The Internet giant argued that the 42 countries set to decide the future of the Net have already moved to censor it, and that the number of regulations is only growing. Read the rest of this entry »

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US could put Assange to death if it gets him – former senior NSA official

Posted by Ram Kumar Shrestha on July 10, 2012

If America gets its hands on the WikiLeaks founder, they may go as far as execute him, a known National Security Agency whistleblower Thomas Andrews Drake told RT, adding that in the US, security has become a state religion.

An expert on electronic eavesdropping, Drake sacrificed his career to blow the whistle on perceived wrongdoings within the NSA. He was charged under the Espionage Act, though the charges were dropped only last year.

He told RT that in America’s ‘soft tyranny’, everyone is subject or suspect in terms of surveillance.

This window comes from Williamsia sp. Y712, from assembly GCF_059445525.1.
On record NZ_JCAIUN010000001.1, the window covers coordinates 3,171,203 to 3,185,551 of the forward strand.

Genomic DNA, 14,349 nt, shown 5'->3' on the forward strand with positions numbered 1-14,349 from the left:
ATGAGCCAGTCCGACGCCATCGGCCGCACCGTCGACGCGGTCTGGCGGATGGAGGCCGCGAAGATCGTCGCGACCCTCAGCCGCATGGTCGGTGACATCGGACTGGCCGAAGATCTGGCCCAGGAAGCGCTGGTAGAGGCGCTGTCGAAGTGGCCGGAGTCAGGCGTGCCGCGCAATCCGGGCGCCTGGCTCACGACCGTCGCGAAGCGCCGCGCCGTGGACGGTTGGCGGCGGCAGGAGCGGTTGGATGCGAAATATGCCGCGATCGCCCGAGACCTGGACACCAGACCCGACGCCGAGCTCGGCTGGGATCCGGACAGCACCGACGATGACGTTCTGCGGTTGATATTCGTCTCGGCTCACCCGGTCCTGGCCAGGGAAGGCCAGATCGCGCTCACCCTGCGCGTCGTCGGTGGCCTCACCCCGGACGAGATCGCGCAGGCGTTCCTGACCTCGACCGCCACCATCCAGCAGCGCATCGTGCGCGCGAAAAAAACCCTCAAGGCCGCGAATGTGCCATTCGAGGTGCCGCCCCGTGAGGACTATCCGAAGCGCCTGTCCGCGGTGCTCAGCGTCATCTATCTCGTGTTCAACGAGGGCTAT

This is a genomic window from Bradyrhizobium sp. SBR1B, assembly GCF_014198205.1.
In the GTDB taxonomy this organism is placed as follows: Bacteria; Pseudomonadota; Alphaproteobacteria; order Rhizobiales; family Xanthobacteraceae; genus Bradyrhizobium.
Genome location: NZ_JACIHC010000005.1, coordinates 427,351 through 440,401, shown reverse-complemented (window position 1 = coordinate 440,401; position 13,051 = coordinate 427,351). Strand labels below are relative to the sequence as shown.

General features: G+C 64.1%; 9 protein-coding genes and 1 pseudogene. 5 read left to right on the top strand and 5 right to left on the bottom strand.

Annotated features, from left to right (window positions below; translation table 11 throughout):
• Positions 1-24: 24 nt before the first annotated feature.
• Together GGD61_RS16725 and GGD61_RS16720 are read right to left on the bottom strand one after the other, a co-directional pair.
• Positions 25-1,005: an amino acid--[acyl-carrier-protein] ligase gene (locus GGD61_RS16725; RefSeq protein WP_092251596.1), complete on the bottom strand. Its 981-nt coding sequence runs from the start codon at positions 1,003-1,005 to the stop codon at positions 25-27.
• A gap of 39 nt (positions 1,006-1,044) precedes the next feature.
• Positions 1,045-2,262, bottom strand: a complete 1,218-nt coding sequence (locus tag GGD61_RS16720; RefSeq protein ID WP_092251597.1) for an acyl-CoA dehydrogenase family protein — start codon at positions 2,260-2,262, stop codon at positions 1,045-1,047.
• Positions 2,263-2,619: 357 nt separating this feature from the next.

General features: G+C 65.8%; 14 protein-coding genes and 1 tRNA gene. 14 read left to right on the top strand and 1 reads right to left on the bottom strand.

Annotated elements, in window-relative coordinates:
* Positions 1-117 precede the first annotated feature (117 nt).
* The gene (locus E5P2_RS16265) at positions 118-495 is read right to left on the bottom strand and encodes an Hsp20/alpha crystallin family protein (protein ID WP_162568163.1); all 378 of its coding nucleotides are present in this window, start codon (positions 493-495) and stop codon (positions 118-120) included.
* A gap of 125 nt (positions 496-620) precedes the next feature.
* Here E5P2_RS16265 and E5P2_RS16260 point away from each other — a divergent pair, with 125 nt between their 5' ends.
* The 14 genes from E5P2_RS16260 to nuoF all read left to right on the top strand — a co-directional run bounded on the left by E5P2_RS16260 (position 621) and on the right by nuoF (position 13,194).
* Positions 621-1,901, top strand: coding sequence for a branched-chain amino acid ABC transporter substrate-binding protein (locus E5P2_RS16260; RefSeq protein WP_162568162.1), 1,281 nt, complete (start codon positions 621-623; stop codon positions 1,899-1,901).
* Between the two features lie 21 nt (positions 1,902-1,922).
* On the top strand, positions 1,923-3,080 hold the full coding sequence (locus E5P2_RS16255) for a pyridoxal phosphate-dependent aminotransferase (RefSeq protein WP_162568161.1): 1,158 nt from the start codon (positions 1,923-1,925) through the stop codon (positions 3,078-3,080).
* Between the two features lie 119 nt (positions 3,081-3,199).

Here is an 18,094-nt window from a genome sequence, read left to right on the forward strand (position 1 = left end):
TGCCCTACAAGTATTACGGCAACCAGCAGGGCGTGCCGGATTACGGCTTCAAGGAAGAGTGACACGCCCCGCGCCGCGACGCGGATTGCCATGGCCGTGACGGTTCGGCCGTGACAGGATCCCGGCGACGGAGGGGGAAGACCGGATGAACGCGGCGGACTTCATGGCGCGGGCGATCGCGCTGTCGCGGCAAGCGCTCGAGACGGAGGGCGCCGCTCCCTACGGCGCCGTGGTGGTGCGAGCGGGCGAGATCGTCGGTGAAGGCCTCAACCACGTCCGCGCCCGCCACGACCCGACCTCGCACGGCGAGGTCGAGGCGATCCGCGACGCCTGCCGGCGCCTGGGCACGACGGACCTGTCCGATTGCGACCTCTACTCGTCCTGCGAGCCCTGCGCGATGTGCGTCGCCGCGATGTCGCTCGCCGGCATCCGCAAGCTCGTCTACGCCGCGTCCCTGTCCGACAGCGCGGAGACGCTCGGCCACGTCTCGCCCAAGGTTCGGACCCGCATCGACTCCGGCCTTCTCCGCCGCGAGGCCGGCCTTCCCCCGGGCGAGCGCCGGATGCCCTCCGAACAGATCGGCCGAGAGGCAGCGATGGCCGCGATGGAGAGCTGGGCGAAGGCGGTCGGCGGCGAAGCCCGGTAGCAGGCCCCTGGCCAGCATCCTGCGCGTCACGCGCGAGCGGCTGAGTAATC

RT: What was the potential harm of the program that you challenged while working with the NSA?

Thomas Drake: There was a very large flagship program called Trailblazer that was designed to catapult the NSA into the twenty first century to deal with the vast amounts of data generated by the digital age. Given the massive fraud and abuse that the NSA had created with the Trailblazer program, as well as the super secret surveillance program, the NSA completely violated the Constitution and the Fourth Amendment. In particular, the stature called the Foreign Intelligence Surveillance Act, which was the first commandment at the NSA: you did violate Americans’ privacy without a warning, and if you did – there is a criminal penalty for doing so. And I found this out to my horror and shock, that shortly after 9/11, the NSA entered a secret agreement with the White House in which the NSA would become the executive agent for this secret surveillance program. Read the rest of this entry »